Can you use motor oil for a liquid cooled computer?

I would love to tell my friends that my computer uses car oil to keep it cool. I would probably use SAE 5-10 oil with a SA or SB rating.

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I doubt the manufacturers actually check for mineral oil compatibility for their circuit boards, wires or components. This could be a very bad idea. Oh sure, there are instructables, but see if they can boast say two or three years stable operation before trying it.

THE material for immersion cooling of course is Fluor-inert, but that's hideously, hideously expensive.

Good though.

One of the Universities I went to had a picture of a mouse immersed in fluorocarbon. And another showing the same (I guess) in the hand of a happy-beardy, I guess as illustration that the stuff is breathable id oxygen-saturated.

OK, I'll bite...what the heck is a "happy beardy"? A smiling professor?
Yes, beards were quite fashionable amongst Academics in the past, and possibly still are...
Yep, Samuel Danishefsky:


lol...but it's a real slang in the UK? Or just a lemonism?
"Beardy-wierdy" is UK slang, I may have contracted it to a Lemonism.
My old Tutor:


He looks like a beared weirdo to me ;-)

thanks for the explanation. I figured it must be a UK slang but wanted to make sure.

Hmm... maybe I ought to name a band that...we could play Grateful Dead music... punk style
Look up "Liquid breathing" We watched The Abyss last week, and liquid breathing is a major plot device. I was surprised years ago to find its a theoretical possibility !

The problem is to do with the dissolvability of CO2 and the volumes of liquid you have to respire - any kind of effort and you're stuffed.

One (quick n easy) link:

Without knowing or checking, I'll guess that carbon dioxide has a lower solubility.

Okay, here is what you need! A Pump, for light weight oil, liquid blocks to attache to your CPU, GPU, board BIOS Chip, Hard Drives, memory SIMMs and power supply transistors, oil cooler and as many fans as you can place on both sides of the cooler, (both pushing air through and pulling air from the cooler!) and a reservoir (About a quart or more.
There are many good oil coolers that are quite small. The Hayden Wafer type is the most efficient ands looks really cool (No pun intended!). Plumb the many cooling blocks in pairs of series connections. Connect the SIMM coolers to one branch, the CPU and GPU to another, the Power supply and hard drive to another and then what ever else. MOTOR oil and mineral oil is too thick and won't flow well. But Transmission fluid is just the ticket and it is for a higher temperature anyway. Your typical gas engine does not run hotter than 205 to 210 degrees but your transmission runs as high as 250 degrees all the time! The use of Silicone based hoses it recommended, butyle rubber will deteriorate quickly. CLEAR silicone hose is available and with red of blue transmission fluid (Dexron 2 or Dexron 3 or Dexron Synthetic) should look pretty cool as well. If you do High Tech and use 'O' ring sealed, DOT approved, quick connect fittings, you'll greatly reduce the possibility of leaks. The DOT approved connectors are best because they use a metal insert (Made of stainless steel!) that supports the hose from the inside to prevent the hose from collapsing and popping out of the fitting!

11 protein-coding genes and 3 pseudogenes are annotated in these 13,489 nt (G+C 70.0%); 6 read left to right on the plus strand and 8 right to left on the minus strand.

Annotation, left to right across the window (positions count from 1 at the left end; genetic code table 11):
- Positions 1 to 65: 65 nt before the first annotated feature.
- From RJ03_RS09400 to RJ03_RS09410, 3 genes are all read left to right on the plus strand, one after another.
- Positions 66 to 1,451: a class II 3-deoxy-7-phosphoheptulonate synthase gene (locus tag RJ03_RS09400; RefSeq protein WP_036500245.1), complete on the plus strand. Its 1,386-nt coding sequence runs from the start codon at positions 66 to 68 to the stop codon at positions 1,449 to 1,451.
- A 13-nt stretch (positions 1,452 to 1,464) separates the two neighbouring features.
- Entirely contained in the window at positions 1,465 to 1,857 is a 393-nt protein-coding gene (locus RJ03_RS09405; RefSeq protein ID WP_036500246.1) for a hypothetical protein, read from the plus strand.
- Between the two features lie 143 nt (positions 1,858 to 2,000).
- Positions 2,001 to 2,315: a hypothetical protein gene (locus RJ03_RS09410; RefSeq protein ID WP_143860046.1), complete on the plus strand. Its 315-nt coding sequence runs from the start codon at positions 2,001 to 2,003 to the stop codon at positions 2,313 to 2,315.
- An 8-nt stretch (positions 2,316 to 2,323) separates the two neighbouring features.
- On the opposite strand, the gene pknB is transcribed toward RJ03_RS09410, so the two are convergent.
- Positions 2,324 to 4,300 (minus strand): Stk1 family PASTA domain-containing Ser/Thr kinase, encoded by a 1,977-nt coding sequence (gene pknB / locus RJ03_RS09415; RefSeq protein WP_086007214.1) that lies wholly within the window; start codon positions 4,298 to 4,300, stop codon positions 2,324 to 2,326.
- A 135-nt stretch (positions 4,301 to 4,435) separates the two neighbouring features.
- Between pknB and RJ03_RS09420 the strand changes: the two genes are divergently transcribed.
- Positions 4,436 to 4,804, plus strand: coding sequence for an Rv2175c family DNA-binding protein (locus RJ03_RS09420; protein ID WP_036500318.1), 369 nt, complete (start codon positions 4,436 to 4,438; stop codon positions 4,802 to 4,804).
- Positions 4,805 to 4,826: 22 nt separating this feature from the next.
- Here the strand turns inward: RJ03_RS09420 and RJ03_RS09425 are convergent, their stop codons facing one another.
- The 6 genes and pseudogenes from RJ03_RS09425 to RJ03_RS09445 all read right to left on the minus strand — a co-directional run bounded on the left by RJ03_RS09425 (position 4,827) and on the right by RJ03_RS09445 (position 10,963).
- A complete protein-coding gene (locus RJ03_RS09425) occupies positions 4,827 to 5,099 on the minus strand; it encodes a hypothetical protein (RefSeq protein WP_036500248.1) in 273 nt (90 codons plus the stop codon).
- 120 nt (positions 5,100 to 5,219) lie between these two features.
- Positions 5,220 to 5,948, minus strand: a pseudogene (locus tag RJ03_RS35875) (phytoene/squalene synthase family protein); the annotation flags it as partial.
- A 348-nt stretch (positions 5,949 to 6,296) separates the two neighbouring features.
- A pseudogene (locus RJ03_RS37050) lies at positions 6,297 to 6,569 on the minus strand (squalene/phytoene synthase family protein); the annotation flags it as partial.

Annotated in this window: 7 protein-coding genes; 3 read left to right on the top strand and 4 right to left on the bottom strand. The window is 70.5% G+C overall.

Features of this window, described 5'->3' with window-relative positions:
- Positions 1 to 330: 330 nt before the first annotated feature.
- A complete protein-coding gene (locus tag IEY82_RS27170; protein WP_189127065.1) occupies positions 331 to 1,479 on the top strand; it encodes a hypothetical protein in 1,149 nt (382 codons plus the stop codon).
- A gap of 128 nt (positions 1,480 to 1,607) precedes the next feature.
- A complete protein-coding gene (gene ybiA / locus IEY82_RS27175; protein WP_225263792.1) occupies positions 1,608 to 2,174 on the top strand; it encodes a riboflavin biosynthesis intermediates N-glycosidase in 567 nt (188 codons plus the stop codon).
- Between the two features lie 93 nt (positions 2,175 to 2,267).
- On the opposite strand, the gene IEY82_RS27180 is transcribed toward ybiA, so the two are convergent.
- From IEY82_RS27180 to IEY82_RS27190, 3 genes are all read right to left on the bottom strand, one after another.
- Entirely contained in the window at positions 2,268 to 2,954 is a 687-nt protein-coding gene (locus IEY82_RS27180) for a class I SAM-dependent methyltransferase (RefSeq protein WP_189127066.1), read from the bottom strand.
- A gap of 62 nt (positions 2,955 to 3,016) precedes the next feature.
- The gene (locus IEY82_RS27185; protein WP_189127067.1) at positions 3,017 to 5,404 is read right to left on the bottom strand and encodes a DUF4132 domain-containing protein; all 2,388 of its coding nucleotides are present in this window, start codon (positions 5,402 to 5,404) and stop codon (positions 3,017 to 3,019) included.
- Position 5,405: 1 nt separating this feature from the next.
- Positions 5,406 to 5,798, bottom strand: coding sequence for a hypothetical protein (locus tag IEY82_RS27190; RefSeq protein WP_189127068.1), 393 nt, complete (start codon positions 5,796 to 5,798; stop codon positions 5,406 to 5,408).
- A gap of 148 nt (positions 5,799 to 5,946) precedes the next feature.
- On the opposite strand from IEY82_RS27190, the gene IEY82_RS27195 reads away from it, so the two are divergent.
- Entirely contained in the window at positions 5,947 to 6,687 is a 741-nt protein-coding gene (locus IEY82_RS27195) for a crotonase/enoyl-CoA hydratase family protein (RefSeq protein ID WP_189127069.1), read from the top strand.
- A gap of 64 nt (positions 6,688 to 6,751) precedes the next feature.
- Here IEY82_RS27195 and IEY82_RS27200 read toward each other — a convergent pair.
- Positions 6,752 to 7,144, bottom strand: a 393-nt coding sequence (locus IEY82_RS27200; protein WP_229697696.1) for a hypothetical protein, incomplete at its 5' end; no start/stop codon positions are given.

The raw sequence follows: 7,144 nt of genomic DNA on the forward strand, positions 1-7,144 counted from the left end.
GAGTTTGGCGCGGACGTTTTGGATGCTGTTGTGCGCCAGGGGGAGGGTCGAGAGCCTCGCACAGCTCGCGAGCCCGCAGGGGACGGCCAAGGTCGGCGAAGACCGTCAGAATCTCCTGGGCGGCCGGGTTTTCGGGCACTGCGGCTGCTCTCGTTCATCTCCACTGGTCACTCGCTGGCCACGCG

It is easy for people to say, "You can't do that!" What you have to remember is this, "You can't do that!" translates into, "I don't know how so why should you even try!" Well! When I added my transmission cooler to my truck it dropped the temperature almost twenty degrees. That change and converting to Synthetic Fluid made a huge difference in the performance of my truck. I pull a four ton trailer every where as part opf my mobile repair business and now, I do so without concern! The truck has 95,000 miles now and I sevice it religeously and have yet to see a break down. The engine and transmission never over-heat and I live in California where it can get real hot during the summer. At 92,000 miles I put a fresh water pump in the truck. I consider that a normal 'wear and tear' item! OH! And I just put on a second set of tires as well. The truck is fully equipped and I use the A/C all the time. So I think the small modification I made has paid for itself many times over! OH! And I use Synthetic Lubricants, exclusively, (Amsoil) in everything, Wheel Bearings, Rear Diff, Engine, Transmission! And a Synthetic Cetane Booster in the diesel fuel protects the injection pump. I tell you all this to let you know all this is not just coming off the top of my head. I am the person who makes it work, gets it down and there's a wrong way, the right way and MY way to do everything! MY way gets it done with improvments so it doesn't need 'doing' again too soon!